In December 2017, Tlaib shared a Facebook post in which Muslim activist Linda Sarsour had expressed support for Ahed Tamimi, a 17-year-old Palestinian girl whom Israeli authorities had recently incarcerated for assaulting an IDF soldier and proclaiming that “everyone must” attack Israeli Jews by means of “stabbings, martyrdom-seeking operations [i.e. suicide bombings], throwing stones.” “Absolutely inhumane to target a young girl for fighting against racist policies,” wrote Tlaib. “Her voice should be lifted.”[2]

Tlaib is a member of the Democratic Socialists of America (DSA), which in 2018 endorsed her campaign to fill Michigan’s 13th Congressional District seat in the U.S. House, which John Conyers had vacated when he resigned in December 2017. At a February 2018 DSA meeting in Detroit, Tlaib was asked if she planned to openly “run as a socialist.” She replied: “Yeah, um it’s, it’s — we got to win.” Tlaib then lamented that “people have tainted that word,” and said she saw it as her duty to proudly “explain [that] the labor movement was founded on socialism.”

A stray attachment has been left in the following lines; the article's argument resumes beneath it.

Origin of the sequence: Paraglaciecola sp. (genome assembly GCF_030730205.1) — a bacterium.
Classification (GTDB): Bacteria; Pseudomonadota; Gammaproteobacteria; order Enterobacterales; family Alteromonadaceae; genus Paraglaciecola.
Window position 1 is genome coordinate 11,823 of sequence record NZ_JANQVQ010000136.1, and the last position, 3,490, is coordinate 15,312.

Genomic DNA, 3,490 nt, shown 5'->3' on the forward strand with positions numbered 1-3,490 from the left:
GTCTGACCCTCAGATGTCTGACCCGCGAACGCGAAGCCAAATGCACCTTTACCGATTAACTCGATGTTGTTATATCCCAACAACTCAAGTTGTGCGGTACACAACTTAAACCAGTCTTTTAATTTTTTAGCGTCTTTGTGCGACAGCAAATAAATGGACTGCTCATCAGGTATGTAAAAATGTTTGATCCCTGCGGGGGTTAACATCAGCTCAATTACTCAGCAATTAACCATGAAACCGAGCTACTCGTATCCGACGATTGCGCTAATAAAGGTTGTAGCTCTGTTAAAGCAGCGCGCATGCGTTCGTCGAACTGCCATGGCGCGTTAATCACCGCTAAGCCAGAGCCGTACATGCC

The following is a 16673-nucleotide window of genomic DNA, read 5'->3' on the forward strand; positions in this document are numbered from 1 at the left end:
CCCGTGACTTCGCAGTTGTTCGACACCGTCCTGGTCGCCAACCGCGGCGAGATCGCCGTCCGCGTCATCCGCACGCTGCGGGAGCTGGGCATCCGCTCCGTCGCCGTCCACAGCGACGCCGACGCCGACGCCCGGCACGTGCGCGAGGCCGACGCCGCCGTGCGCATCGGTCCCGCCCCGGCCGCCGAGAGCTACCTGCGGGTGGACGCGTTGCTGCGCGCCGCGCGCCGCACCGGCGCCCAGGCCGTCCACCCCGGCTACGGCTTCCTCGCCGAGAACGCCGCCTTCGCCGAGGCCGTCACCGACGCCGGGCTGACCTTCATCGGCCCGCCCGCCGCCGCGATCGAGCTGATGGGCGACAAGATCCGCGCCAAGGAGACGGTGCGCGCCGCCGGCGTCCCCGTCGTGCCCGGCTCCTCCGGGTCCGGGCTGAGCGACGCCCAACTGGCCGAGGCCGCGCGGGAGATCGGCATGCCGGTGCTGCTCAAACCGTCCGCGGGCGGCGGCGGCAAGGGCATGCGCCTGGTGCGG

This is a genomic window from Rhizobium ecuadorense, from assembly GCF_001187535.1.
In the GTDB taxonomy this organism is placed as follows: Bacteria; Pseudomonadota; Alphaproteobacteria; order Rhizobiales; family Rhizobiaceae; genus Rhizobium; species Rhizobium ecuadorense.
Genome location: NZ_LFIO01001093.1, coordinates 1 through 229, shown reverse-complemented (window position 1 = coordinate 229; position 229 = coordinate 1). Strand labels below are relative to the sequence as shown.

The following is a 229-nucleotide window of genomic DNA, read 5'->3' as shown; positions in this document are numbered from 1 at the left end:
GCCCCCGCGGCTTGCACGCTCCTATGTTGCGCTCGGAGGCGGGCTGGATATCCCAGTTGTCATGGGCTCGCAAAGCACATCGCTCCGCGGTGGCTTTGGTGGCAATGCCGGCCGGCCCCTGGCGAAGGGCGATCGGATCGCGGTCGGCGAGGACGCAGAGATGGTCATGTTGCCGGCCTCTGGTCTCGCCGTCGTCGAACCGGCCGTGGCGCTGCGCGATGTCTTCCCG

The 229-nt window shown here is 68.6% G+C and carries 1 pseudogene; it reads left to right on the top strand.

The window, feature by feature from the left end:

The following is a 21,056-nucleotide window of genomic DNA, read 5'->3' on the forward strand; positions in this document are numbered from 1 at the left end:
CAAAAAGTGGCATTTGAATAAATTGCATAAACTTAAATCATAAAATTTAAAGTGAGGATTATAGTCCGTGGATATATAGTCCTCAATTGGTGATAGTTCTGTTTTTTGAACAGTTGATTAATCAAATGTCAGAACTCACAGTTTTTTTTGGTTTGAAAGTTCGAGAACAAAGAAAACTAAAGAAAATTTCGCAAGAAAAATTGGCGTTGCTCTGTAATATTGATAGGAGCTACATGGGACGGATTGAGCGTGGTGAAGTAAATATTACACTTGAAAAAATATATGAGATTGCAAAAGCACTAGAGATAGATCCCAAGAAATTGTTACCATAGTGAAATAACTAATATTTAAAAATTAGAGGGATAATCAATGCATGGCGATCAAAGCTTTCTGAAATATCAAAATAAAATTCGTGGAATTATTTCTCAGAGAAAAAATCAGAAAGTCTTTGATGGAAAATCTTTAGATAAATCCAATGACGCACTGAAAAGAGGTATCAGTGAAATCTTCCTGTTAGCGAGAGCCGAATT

Other supporters of Tlaib’s congressional bid included J Street, Michael Moore, and Linda Sarsour, the latter of whom spent a day campaigning door-to-door with Tlaib. By August 2018, Tlaib had raised more than $30,000 from Islamists affiliated with CAIR, MPAC, MSA, and MAS.[3]

During the 2018 campaign as well, Tlaib proposed amending the Civil Rights Act to allow lawsuits based on “disparate impact” rather than requiring plaintiffs to prove that they were victims of deliberate discrimination.

After Tlaib narrowly won the Democratic primary on August 7, she draped herself in a Palestinian flag while celebrating with her supporters. In her victory speech, she promised to “fight back against every racist and oppressive structure that needs to be dismantled.”